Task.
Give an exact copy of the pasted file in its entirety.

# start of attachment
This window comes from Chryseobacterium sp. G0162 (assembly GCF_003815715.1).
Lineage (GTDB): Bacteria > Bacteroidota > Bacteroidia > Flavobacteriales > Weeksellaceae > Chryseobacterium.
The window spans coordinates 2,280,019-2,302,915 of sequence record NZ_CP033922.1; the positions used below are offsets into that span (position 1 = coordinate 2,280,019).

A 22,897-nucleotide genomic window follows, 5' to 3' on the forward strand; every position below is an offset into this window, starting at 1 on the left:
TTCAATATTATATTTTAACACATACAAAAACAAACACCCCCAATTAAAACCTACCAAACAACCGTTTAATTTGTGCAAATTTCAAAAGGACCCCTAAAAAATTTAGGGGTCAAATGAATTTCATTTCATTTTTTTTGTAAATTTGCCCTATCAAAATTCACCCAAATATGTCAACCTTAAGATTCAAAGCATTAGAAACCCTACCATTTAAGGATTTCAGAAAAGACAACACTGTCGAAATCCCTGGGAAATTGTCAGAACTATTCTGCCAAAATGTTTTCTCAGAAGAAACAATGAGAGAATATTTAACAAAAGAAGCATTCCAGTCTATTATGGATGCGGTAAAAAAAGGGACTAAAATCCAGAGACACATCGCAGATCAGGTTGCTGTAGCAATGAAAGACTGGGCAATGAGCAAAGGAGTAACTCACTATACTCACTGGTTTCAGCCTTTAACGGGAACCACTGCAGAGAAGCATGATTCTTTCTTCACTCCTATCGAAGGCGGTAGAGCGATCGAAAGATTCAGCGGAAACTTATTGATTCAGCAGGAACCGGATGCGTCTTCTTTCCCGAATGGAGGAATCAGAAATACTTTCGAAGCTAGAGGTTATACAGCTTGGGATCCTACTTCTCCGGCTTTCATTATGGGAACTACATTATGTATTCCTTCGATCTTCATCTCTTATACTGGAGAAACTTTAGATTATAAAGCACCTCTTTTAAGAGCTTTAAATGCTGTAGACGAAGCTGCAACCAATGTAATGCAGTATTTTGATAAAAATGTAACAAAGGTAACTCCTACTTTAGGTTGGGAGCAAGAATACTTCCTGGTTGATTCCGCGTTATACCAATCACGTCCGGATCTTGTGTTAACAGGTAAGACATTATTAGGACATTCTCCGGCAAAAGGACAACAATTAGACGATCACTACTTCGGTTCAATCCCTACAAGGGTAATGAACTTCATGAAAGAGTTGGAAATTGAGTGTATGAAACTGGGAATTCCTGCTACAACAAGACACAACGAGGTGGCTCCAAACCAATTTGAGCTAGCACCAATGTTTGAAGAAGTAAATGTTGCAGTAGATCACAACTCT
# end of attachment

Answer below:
This window comes from Chryseobacterium sp. G0162 (assembly GCF_003815715.1).
Lineage (GTDB): Bacteria > Bacteroidota > Bacteroidia > Flavobacteriales > Weeksellaceae > Chryseobacterium.
The window spans coordinates 2,280,019-2,302,915 of sequence record NZ_CP033922.1; the positions used below are offsets into that span (position 1 = coordinate 2,280,019).

A 22,897-nucleotide genomic window follows, 5' to 3' on the forward strand; every position below is an offset into this window, starting at 1 on the left:
TTCAATATTATATTTTAACACATACAAAAACAAACACCCCCAATTAAAACCTACCAAACAACCGTTTAATTTGTGCAAATTTCAAAAGGACCCCTAAAAAATTTAGGGGTCAAATGAATTTCATTTCATTTTTTTTGTAAATTTGCCCTATCAAAATTCACCCAAATATGTCAACCTTAAGATTCAAAGCATTAGAAACCCTACCATTTAAGGATTTCAGAAAAGACAACACTGTCGAAATCCCTGGGAAATTGTCAGAACTATTCTGCCAAAATGTTTTCTCAGAAGAAACAATGAGAGAATATTTAACAAAAGAAGCATTCCAGTCTATTATGGATGCGGTAAAAAAAGGGACTAAAATCCAGAGACACATCGCAGATCAGGTTGCTGTAGCAATGAAAGACTGGGCAATGAGCAAAGGAGTAACTCACTATACTCACTGGTTTCAGCCTTTAACGGGAACCACTGCAGAGAAGCATGATTCTTTCTTCACTCCTATCGAAGGCGGTAGAGCGATCGAAAGATTCAGCGGAAACTTATTGATTCAGCAGGAACCGGATGCGTCTTCTTTCCCGAATGGAGGAATCAGAAATACTTTCGAAGCTAGAGGTTATACAGCTTGGGATCCTACTTCTCCGGCTTTCATTATGGGAACTACATTATGTATTCCTTCGATCTTCATCTCTTATACTGGAGAAACTTTAGATTATAAAGCACCTCTTTTAAGAGCTTTAAATGCTGTAGACGAAGCTGCAACCAATGTAATGCAGTATTTTGATAAAAATGTAACAAAGGTAACTCCTACTTTAGGTTGGGAGCAAGAATACTTCCTGGTTGATTCCGCGTTATACCAATCACGTCCGGATCTTGTGTTAACAGGTAAGACATTATTAGGACATTCTCCGGCAAAAGGACAACAATTAGACGATCACTACTTCGGTTCAATCCCTACAAGGGTAATGAACTTCATGAAAGAGTTGGAAATTGAGTGTATGAAACTGGGAATTCCTGCTACAACAAGACACAACGAGGTGGCTCCAAACCAATTTGAGCTAGCACCAATGTTTGAAGAAGTAAATGTTGCAGTAGATCACAACTCT